Protesters fired gunshots, hurled bricks and set a gas station on fire in the U.S. mid-western city of Milwaukee on Saturday night, hours after a patrol officer shot and killed an armed suspect who took flight after a traffic stop, authorities said.
The 23-year-old suspect, who had a lengthy arrest record, was carrying a stolen handgun loaded with 23 rounds of ammunition when police pulled over the vehicle for unspecified “suspicious activity,” authorities said. A second suspect who fled from the vehicle was quickly taken into custody.
A statement by the Milwaukee Police Department did not say whether the suspect who was killed had fired any shots or pointed the weapon at officers during the incident. Authorities did not disclose the race or the name of the suspect or the uniformed officer.
Later, a crowd of more than 100 people in the predominately African-American section of the city where the shooting occurred hurled rocks as police officers in riot gear attempted to disperse the protesters.
Authorities said gunshots were fired during the disturbance. The windows of at least two squad cars were smashed, and one officer sitting inside one of the vehicles was hit in the head with a brick.
Protesters set a police car ablaze and fires broke out at gas station, an auto parts store and at least three other businesses, officials and local media reported.
“Our city is in turmoil tonight,” said Alderman Ashanti Hamilton, president of the Milwaukee Common Council.
Mayor Tom Barrett appealed for calm.
“This is a neighborhood that has been unfortunately affected by violence in the recent past,” Barrett said, referring to a smaller disturbance a month earlier. “There are a lot of really, really good people who live in this area … and can’t stand this violence.”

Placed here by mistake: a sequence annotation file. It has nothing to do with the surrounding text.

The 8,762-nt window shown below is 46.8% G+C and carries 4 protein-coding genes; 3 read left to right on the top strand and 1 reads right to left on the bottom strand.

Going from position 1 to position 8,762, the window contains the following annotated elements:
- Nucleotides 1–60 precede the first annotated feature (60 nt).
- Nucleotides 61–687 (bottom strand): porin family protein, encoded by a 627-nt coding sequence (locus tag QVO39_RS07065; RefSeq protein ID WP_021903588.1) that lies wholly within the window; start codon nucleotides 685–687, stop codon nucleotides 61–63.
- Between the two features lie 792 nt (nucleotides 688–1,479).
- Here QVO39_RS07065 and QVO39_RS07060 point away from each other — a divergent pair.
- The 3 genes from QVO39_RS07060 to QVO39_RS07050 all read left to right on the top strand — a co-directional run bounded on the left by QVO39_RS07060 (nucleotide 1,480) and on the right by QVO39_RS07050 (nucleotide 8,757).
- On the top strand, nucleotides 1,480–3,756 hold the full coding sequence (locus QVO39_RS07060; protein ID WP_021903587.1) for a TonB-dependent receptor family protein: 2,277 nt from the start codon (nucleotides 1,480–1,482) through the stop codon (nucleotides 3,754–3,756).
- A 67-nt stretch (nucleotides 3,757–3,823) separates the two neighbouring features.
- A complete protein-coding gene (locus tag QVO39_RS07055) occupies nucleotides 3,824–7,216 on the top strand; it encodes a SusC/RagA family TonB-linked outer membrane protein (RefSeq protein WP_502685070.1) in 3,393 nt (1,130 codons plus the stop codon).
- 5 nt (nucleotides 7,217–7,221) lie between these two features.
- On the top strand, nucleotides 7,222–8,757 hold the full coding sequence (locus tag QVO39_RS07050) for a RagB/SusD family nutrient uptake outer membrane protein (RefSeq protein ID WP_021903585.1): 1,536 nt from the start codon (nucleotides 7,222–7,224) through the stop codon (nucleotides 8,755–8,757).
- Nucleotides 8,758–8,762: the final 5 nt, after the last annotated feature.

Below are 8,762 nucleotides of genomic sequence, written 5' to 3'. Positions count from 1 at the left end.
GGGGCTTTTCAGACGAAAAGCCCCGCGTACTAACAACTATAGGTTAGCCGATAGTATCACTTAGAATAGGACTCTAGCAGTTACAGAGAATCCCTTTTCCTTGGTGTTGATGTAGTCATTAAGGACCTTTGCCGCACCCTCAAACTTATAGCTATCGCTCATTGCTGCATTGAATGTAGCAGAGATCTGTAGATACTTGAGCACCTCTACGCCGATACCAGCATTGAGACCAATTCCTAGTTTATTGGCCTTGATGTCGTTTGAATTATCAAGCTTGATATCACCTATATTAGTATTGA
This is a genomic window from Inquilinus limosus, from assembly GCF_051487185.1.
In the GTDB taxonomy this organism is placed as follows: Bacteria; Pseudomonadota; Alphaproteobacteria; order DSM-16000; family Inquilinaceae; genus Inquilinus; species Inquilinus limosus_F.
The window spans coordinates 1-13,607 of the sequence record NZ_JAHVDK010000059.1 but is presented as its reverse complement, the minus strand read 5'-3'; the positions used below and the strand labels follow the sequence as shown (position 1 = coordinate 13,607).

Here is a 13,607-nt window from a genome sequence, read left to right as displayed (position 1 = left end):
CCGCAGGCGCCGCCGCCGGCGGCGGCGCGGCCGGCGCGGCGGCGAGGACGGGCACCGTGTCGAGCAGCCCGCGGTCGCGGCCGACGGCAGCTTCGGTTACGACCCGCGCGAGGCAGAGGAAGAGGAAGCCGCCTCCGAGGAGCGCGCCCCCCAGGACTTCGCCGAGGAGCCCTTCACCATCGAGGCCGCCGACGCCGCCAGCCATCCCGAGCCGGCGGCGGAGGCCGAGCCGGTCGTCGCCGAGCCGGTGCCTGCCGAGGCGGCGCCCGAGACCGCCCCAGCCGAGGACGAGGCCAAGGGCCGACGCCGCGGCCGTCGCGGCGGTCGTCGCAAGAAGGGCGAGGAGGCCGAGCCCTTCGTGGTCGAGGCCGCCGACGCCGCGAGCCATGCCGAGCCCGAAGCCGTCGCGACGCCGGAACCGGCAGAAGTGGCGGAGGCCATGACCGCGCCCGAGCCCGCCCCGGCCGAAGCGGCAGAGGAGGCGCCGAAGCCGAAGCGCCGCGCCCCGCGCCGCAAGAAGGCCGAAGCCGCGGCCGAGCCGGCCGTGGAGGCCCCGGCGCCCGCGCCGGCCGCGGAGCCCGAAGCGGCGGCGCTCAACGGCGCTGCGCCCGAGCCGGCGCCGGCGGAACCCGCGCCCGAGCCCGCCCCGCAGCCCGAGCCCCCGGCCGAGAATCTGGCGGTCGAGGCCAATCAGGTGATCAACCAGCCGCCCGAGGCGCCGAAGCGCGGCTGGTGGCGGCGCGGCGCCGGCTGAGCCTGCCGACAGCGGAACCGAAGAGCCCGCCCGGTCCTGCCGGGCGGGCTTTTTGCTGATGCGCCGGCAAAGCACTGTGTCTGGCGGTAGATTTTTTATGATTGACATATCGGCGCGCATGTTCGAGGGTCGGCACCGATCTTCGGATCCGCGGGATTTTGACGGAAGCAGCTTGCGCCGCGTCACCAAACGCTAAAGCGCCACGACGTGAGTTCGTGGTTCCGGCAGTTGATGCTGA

But Alderman Khalif Rainey, who represents the neighborhood where the shooting and riots occurred, said the violence is a result of a long-term, systemic oppression of African Americans that has turned downtown Milwaukee into a “powder keg.”
“This entire community has sat back and witnessed how Milwaukee, Wisconsin, has become the worst place to live for African-Americans in the entire country,” Rainey said. “Now this is a warning cry. Where do we go from here? Where do we go as a community from here?
“Do we continue – continue with the inequities, the injustice, the unemployment, the under-education, that creates these byproducts that we see this evening? The black people of Milwaukee are tired. They’re tired of living under this oppression. This is their existence. This is their life. This is the life of their children.
“Now what has happened tonight may have not been right; I’m not justifying that. But no one can deny the fact that there’s problems, racial problems, here in Milwaukee, Wisconsin, that have to be closely, not examined, but rectified. Rectify this immediately. Because if you don’t, this vision of downtown, all of that, you’re one day away. You’re one day away.”
In the hours after the police shooting, which took place at about 3:30 pm, about 100 – 200 people gathered near the site of the shooting at N. 44th St. and W. Auer Ave. The crowd pushed against police in riot gear, eventually banging on police car windows, according to media reports.
Police say one officer was injured when a brick was thrown through the window of his squad car.
The unrest follows peaceful protests and some violence in U.S. cities over the past two years following high-profile killings by law enforcement officers in Baltimore, New York and Ferguson, Missouri.
Outrage over police violence toward minority groups has given rise to the Black Lives Matter movement and touched off a national debate over the race issue and policing in the United States.
As of 1 a.m. Central time, police said three arrests had been made in connection with the unrest.
Shortly after 2 a.m. police said they were restoring order to the area and reducing deployments, but local news footage also showed a liquor store in flames just minutes before the release of the statement.
The officer involved in the shooting is 24 years old and a six-year veteran of the force, police said. He was placed on administrative duty until an investigation and subsequent review by the Milwaukee County District Attorney’s Office is complete, a standard practice after shootings by law enforcement officers.
Madison365 staff contributed to this report from Reuters News.